The Creepy Side of L.A.

image: travelblog.com

As a horror film writer—yes, I write flicks about zombie nuns—I consider myself an expert on all that is creepy. During my teen years, while my girlfriends were at the mall, I explored abandoned buildings, murder sites and every haunted house in the area. When I moved to L.A., I couldn’t resist checking out the city’s eerie side and the haunts of Hollywood’s dearly departed. Instead of being obvious and hitting these spooky places during October, why not play tourist and check out some of my favorites during our long summer nights?

image: stageandcinema.com
image: stageandcinema.com

Opened in 1942, the Silent Movie Theatre on Fairfax paid homage to the bygone era of silent films and was frequented by silver screen legends like Charlie Chapman and Clara Bow. It closed in 1979, but was reopened by Laurence Austin in 1991 in an effort to preserve the quaint theater’s amazing legacy. In 1997, Austin was shot and killed in the lobby by a 19-year-old hit man hired by his projectionist boyfriend, who was set to inherit the theater and Austin’s estate. Since the murder, many guests have claimed to see a large red blood stain appear right where Austen was killed, while others have spotted his ghost chilling in the lobby.

image: georgianhotel.com
image: georgianhotel.com

Built in 1933 and originally named The Lady Windemere, The Georgian Hotel was designed as a posh retreat catering to the rich and famous. It was home to one of L.A.’s first speakeasies and frequented by celebrities seeking respite, such as Clark Gable, Carole Lombard, Bugsy Siegel, Al Capone and Fatty Arbuckle. An official Santa Monica landmark, the vintage art deco hotel is packed with charm—you can feel the history in the rooms. In the mood for a deliciously haunted brunch or happy hour? Hit the oceanfront terrace. Even if you don’t experience a supernatural presence, you can enjoy the gorgeous view while you sip on an amazing cocktail or savor a delicious French Toast soufflé. To this day, the hotel attracts the likes of Oliver Stone, Robert DeNiro and Arnold Schwarzenegger, and allegedly, a number of other unearthly guests. Over the years, reports of spooky phenomena in the Speakeasy include the sounds of running footsteps, loud gasps, sighs and strange voices—when it is completely empty.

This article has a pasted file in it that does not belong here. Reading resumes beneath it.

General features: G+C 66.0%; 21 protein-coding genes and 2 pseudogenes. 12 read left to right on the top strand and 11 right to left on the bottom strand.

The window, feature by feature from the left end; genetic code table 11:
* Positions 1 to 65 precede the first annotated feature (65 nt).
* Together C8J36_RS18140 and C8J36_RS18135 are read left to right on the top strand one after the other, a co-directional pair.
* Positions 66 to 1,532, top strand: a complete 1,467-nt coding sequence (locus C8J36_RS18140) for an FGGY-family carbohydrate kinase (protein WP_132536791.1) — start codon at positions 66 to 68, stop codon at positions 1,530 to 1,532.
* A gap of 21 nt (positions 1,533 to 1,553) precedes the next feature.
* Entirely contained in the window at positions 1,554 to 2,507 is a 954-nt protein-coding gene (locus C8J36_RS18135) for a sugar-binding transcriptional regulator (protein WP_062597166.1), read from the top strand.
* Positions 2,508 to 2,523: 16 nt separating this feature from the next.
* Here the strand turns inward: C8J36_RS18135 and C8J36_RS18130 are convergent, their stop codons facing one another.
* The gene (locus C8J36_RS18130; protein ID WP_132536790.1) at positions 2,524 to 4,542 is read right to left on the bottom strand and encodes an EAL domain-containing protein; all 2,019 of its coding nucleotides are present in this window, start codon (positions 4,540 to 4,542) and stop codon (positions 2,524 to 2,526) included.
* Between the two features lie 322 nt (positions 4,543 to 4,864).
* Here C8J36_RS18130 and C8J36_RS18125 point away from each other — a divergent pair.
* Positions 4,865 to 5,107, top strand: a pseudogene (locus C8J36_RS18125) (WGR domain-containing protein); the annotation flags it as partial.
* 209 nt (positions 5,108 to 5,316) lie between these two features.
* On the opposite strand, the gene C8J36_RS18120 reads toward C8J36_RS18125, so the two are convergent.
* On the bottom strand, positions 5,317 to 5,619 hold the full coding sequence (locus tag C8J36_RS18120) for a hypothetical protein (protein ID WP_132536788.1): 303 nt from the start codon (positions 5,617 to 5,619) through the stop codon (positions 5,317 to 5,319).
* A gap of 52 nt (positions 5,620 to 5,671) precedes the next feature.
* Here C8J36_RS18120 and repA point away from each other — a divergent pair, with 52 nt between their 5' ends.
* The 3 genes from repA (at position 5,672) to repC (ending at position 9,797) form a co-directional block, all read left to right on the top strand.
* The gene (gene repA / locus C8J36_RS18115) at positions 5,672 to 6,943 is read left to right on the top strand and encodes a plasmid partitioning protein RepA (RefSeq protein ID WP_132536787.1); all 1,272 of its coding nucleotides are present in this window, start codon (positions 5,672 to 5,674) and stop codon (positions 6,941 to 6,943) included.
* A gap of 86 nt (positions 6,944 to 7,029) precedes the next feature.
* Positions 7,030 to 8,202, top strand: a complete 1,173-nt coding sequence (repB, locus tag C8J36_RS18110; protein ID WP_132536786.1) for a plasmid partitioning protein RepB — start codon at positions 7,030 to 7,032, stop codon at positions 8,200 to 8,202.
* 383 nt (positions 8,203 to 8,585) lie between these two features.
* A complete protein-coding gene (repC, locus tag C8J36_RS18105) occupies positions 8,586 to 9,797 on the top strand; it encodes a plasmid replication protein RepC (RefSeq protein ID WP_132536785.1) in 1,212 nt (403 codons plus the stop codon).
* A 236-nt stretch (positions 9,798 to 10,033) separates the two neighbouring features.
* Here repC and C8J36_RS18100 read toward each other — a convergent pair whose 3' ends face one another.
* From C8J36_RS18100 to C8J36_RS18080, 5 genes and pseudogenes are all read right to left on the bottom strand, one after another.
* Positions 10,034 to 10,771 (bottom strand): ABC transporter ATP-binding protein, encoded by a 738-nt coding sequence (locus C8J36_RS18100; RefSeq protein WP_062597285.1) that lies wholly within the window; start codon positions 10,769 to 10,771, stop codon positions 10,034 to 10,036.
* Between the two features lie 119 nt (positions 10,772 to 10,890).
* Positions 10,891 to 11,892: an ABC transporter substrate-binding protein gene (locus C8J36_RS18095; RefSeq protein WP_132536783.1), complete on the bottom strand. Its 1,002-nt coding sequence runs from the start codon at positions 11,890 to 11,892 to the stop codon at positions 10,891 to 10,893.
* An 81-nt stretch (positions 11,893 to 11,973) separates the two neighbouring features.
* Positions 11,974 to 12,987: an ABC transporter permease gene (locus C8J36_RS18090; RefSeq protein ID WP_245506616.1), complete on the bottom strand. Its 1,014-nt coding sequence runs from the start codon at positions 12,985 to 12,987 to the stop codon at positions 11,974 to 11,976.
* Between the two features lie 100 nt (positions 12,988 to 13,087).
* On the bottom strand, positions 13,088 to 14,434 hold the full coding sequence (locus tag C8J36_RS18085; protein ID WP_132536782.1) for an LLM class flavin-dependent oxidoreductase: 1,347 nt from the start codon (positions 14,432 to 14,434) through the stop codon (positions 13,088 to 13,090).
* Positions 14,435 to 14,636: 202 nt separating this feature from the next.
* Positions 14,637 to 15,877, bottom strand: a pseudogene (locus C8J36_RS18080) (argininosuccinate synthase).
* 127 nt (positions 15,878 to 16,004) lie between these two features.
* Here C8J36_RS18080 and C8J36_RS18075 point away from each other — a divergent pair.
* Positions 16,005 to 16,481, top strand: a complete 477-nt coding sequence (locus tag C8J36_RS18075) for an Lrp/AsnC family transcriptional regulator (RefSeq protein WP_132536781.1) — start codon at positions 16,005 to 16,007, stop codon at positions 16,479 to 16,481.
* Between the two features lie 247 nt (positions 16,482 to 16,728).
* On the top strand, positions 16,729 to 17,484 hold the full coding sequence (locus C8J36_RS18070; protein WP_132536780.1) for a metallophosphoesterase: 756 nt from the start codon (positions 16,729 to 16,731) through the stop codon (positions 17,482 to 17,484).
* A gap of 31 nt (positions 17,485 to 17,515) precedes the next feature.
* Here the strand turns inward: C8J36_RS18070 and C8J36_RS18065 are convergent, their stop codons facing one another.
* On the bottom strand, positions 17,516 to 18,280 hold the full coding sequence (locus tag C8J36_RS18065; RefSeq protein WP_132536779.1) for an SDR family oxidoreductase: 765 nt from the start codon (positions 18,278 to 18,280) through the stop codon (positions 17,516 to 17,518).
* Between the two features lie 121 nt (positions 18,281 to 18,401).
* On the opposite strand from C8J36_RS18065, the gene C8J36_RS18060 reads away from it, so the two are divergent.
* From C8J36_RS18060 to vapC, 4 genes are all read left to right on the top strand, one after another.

image: travelblog.com
image: travelblog.com

We all know about the fun antics they offer at Halloween, but you can also take guided night tours of the Queen Mary all year long, like the Paranormal Ship Walk. The ship’s history is filled with events that make it ripe for hauntings—its many years of service in war and 49 alleged deaths occurring there over the past 60 years. The Paranormal Ship Walk is the perfect way to learn the history of the famed ship—the guide is incredibly knowledgeable about all that went down during its days as a luxury liner, as well as the hotbeds of paranormal activity, including the second class pool deck, the engine room located 50 feet below sea level and “Door 13,” which crushed at least two men to death, including an 18-year-old crew member whose ghost is often seen by guests. Many visitors also report hearing voices and rattling chains during tours and overnight stays.

image: newscott.blogspot.com
image: newscott.blogspot.com

At first glance, the nondescript stucco building in L.A.’s rustic Laurel Canyon looks like a modest duplex, not the former drug-den-turned-site of four grisly lead pipe homicides, aka the Wonderland Murders. Porn legend John Holmes, who was closely associated with the heroin-addicted, drug dealing Wonderland gang, was implicated in the 1981 crime but never convicted. The story inspired the film, Wonderland, starring Val Kilmer, Kate Bosworth and Dylan McDermott. The house is perfect for a drive-by—you can easily imagine the seedy characters who lurked there.

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